Like Guiding Stars, NuVal, a joint venture of Topco Associates and Griffin Hospital, Derby, Conn., markets a system that is designed to be simple for consumers to use: It ranks products from 1 to 100 on shelf price labels — the higher the score, the better the overall nutrition.

The scores are calculated by NuVal's Overall Nutritional Quality Index (ONQI), a patent-pending algorithm for measuring the nutritional quality of food.

With 90,000 scores in its database, NuVal rates virtually all edible products in a store, said Mike Nugent, general manager, NuVal. “Our view is that people want guidance on the majority of the products they are purchasing.”

The algorithm incorporates 30 nutrients and — again like Guiding Stars — compares the amount of “good” nutrients and “bad” ones. For NuVal, the 16 good nutrients include fiber, vitamins, minerals, omega-3 fatty acids, flavonoids and carotenoids. Bad nutrients are saturated and trans fats, sodium, added sugar and cholesterol. The formula also considers such macronutrient factors as fat quality, protein quality, energy density and glycemic load. The data are derived from multiple sources, including the Nutrition Facts panel, the USDA/HHS Dietary Guidelines and the USDA national Nutrient Database.

NuVal is also similar to Guiding Stars in using a proprietary algorithm that is patent pending, and in not publicly disclosing how the nutrients in the algorithm are weighted. “I'm not sure the part we're keeping back is extraordinarily problematic for people to understand what we're trying to do,” said Nugent.

In a 2010 SymphonyIRI Group study of the impact of NuVal on sales, products with NuVal scores below 49 were classified as having “lower overall nutrition quality” and those with 50 or greater scores as having “higher overall nutritional quality.” At one unnamed retailer using the system, sales of higher-scoring yogurt items increased by 29.2% in 2009 vs. 2008, compared with 10.9% for lower-scoring yogurt items and 10.4% for all yogurt items (scored and non-scored). Fresh bread & rolls and cold cereal categories also saw greater growth for higher-scoring items.

Last month, the American Journal of Preventive Medicine published a study by the Harvard School of Public Health on the health impact of consuming products with higher NuVal scores. The study concluded that consumption of foods with more favorable NuVal is associated with “modestly lower risk” of chronic disease and “all-cause mortality.” The study, conducted between 1986 and 2006 with more than 110,000 male and female participants, examined their rate of chronic diseases such as diabetes and cardiovascular disease as well as their diets, which were scored using the NuVal (ONQI) algorithm.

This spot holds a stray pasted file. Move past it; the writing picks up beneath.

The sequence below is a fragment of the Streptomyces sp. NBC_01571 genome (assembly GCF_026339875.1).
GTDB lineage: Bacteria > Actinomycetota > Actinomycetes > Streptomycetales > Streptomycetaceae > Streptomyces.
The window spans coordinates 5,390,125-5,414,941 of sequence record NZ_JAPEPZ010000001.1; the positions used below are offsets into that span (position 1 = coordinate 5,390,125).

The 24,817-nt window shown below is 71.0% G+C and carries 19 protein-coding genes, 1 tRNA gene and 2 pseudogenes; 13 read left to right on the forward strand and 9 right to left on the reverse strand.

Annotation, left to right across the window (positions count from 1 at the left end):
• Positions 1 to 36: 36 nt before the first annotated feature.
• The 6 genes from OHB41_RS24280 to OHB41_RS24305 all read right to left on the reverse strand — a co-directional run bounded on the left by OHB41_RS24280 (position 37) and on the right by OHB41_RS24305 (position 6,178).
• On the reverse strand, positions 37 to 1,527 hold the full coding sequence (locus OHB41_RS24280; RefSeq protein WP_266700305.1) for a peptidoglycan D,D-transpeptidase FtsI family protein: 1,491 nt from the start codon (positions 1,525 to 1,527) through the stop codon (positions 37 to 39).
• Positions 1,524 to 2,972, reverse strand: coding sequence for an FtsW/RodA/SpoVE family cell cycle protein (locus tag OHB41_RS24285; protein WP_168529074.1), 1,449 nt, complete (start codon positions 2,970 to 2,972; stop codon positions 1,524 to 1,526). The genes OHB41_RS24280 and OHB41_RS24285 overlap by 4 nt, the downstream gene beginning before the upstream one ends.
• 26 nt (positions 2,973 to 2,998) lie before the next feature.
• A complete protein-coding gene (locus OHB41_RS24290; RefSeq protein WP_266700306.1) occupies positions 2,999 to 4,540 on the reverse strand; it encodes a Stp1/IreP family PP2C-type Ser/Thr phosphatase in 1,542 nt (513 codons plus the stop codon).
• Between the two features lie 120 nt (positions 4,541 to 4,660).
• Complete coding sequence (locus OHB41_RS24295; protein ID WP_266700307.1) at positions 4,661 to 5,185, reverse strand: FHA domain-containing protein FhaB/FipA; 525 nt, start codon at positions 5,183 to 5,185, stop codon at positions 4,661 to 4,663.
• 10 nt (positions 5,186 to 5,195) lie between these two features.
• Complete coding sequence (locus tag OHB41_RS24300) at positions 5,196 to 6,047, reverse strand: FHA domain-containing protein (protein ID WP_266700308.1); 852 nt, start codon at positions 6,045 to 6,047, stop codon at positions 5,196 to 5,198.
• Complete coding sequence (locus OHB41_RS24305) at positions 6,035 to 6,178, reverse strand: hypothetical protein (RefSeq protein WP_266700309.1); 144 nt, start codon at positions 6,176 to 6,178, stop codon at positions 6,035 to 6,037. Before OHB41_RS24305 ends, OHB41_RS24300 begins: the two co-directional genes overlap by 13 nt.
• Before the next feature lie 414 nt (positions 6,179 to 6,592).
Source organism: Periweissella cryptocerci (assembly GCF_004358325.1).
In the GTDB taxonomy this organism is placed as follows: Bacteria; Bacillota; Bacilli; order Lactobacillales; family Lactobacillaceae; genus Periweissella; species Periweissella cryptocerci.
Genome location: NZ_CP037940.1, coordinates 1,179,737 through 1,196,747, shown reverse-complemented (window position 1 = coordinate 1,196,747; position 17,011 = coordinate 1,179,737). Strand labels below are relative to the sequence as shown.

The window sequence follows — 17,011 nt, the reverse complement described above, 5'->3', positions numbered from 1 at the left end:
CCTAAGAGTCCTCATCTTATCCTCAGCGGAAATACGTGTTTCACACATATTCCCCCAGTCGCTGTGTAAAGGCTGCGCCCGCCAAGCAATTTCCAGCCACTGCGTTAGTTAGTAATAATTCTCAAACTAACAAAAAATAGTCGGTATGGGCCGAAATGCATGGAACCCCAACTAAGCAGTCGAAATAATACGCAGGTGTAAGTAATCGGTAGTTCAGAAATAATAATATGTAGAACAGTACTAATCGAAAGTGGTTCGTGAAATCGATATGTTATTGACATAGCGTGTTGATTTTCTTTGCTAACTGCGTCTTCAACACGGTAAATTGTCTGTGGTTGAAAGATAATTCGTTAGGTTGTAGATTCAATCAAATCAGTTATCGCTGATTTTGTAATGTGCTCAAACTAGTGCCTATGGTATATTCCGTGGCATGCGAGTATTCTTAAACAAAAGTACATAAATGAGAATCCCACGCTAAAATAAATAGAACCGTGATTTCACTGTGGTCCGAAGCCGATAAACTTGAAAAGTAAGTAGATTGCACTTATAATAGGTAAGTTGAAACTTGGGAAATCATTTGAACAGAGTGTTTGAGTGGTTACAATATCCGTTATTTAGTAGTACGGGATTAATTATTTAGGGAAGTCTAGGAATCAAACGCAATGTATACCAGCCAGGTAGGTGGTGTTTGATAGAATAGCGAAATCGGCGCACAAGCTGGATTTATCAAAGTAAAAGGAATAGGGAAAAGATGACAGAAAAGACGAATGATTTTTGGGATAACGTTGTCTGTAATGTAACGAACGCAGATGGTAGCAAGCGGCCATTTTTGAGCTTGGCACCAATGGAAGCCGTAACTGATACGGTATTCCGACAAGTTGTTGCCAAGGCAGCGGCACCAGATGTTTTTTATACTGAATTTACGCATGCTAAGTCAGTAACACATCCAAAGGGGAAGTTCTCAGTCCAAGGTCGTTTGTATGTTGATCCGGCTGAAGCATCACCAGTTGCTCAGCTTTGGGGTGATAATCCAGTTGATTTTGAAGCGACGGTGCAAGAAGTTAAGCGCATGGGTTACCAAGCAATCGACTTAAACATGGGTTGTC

Nugent said NuVal has experienced “relatively little feedback” from manufacturers who receive low scores. “For those who inquire about why certain products receive the scores they do, we explain the scoring behind specific products, and we offer free webinars that explain the algorithm in-depth,” he said. “We also offer consulting services with manufacturers where we explain how products can be produced to raise their scores.”

One retailer licensing the NuVal program in all departments except deli and bakery is Skogen's Festival Foods, a 14-store chain based in Green Bay, Wis. Stephanie Walker, Skogen's registered dietitian, was drawn to NuVal for its relative simplicity. “A lot of programs give health claims like low sodium and high fiber, but a lot of our guests don't know what that means — they don't know which is better,” she said. “NuVal takes it all and boils it into one score.”

But Walker acknowledged that diabetics need to check carbohydrates and people with allergies need to check ingredients before employing NuVal scores. “NuVal is just a tool, one of many, and if you use it in conjunction with the Nutrition Facts panel, that's great,” she said, adding that it can also work in concert with Nutrition Keys. “But for someone who has never heard of carbohydrates, they might use NuVal because they can understand numbers.”

Walker said she is satisfied with the transparency of the NuVal system because the company “will sit down and show you what is driving a score up or down.”

In educating shoppers about NuVal, Walker will show how it can reduce sodium, sugar and fat significantly over the course of a year by trading up to higher NuVal scores. “It's about making small changes that add up,” she said. The program is also promoted via signs and brochures, and Walker does presentations at local businesses.